Switching gears, with the database loaded, it’s time to install more software.
OpenStreetMap Carto generates a Mapnik XML stylesheet, which can be used by any software that includes Mapnik. Some of the common options are
- renderd for serving tiles,
- Nik4 for static images,
- MapProxy for serving tiles,
- TileStache for serving tiles, and
None of these options is perfect for anything. For this particular use the requirements are
- renders using metatiles,
- creates a directory of PNGs,
- works in parallel.
The options which meet this are:
- renderd + mod_tile/tirex and curl. This requires running a server and scraping it with curl. Although it works, it’s not ideal, and involves setting up a great deal of supporting software. When you don’t need to live-render and handle data updates, a lot of the features of renderd are useless and add complexity
- generate_tiles.py and other options that call the Mapnik API. Although capable, this typically involves some work to do metatiles and parallization.
- MapProxy. MapProxy is lacking in features for continual data updates, but they aren’t needed for this use.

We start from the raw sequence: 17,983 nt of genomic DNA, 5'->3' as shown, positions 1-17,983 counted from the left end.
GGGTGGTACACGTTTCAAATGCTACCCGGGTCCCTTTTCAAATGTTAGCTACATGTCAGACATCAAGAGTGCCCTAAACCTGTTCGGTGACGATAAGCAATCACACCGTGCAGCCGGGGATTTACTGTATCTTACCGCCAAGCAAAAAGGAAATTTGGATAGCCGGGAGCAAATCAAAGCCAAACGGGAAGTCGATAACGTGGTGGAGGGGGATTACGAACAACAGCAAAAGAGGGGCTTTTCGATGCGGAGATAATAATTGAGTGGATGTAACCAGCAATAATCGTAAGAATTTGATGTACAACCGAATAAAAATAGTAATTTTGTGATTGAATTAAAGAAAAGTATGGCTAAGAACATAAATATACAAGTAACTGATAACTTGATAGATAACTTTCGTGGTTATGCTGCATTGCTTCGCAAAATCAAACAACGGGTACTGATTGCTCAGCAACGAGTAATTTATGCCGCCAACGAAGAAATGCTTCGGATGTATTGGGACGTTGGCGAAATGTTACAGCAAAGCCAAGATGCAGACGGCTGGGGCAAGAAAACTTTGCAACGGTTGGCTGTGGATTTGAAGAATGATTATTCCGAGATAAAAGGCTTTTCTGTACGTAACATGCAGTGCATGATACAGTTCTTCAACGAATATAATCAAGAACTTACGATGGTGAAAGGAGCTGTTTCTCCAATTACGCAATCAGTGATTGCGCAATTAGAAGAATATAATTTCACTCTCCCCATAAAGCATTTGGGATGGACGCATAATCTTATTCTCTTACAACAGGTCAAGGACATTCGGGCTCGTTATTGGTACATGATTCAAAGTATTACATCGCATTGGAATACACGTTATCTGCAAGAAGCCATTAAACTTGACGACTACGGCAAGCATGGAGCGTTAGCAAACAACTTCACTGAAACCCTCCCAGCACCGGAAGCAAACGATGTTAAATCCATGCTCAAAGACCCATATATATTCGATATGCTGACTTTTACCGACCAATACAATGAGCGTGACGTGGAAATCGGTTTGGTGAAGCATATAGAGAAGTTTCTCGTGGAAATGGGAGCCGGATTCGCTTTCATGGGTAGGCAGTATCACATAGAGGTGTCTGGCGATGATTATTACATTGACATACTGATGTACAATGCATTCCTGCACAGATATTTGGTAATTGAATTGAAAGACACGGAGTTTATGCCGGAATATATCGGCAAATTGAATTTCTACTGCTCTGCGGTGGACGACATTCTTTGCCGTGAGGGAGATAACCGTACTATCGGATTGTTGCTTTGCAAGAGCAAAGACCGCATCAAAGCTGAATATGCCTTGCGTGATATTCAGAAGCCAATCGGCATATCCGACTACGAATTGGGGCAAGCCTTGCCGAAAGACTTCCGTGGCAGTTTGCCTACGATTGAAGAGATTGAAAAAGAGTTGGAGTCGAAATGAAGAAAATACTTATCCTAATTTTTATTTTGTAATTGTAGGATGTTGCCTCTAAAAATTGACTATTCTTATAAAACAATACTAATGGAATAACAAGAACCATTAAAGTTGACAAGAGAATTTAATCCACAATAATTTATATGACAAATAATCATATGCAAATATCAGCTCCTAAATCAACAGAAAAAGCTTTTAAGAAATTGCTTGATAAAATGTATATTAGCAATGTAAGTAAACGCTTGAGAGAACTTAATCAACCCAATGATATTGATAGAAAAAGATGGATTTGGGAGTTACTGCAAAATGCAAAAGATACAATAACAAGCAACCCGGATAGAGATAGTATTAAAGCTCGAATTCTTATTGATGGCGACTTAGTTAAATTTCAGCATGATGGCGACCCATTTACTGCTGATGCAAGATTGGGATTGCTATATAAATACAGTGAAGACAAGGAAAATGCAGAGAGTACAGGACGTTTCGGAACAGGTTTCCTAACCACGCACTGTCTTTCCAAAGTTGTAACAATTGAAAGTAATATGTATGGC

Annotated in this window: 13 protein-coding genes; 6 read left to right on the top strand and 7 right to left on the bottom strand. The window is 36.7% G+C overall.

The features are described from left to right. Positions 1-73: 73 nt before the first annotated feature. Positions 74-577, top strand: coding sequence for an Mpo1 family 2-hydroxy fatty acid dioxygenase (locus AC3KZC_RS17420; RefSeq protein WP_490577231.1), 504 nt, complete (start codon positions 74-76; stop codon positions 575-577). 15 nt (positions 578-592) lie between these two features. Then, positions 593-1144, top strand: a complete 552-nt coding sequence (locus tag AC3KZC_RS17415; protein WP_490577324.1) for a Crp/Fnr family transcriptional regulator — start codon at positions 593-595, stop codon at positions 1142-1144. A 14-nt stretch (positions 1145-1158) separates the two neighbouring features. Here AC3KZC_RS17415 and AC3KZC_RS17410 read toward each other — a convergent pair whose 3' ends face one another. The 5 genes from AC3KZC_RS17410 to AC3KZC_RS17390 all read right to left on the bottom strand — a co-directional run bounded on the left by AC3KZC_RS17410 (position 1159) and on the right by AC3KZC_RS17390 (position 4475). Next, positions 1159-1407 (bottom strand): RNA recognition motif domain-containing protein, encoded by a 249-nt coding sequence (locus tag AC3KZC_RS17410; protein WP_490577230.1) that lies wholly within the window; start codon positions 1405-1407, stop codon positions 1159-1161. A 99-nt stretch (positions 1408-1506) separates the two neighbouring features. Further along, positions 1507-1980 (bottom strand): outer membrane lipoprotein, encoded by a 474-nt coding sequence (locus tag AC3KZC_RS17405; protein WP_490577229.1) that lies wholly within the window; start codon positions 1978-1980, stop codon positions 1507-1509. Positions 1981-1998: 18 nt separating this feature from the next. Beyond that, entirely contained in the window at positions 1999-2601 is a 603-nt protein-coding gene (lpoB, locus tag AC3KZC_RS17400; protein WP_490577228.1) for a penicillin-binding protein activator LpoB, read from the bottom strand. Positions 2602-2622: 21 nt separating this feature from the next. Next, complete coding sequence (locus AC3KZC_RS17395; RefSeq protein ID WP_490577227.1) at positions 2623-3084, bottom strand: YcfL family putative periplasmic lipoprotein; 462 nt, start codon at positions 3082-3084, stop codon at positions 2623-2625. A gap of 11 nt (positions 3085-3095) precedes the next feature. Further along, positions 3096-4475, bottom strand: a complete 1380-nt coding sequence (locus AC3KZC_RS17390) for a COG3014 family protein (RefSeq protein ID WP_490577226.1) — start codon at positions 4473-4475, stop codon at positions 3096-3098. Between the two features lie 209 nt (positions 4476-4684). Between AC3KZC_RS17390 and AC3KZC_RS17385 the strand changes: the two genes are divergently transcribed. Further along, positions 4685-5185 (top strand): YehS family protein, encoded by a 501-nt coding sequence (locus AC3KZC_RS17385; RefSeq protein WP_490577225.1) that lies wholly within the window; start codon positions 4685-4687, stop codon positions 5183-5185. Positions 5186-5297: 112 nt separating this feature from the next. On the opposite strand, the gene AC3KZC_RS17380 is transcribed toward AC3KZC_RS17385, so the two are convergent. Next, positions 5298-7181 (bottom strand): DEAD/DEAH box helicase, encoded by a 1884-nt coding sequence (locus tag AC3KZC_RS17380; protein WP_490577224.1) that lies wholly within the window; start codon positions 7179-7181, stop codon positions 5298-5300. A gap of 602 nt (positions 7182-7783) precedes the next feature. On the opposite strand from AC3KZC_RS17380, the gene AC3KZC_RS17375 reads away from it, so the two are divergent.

- TileStache. TileStache is similar to MapProxy, but I find MapProxy easier to set up, so I didn’t investigate it in detail.
MapProxy or accessing the Mapnik API directly are the best two options. It’s a lot easier to set up MapProxy than write new code, so that’s the option I’ll go with.
With MapProxy selected, we need to install it. Unfortunately, this requires installing Mapnik. Mapnik has a reputation of being difficult to compile, having an API that changes between versions when it shouldn’t, poor support for bindings for other languages, versioning problems, and generally being tricky to work with. This reputation is accurate.
If I were trying to install Mapnik on anything other than a Debian system, it would be tricky, but I can use the excellent work of the Debian GIS team. All that’s needed is
apt-get install libmapnik3.0 mapnik-utils python-mapnik, and the required software is there. In addition to Mapnik, the
virtualenv package provides virtualenv, a program for isolated Python environments.
The install script is a simple two lines
The first line creates a virtualenv named mapproxy that has access to the system Python packages, most importantly Mapnik. The second installs MapProxy 1.11 in it.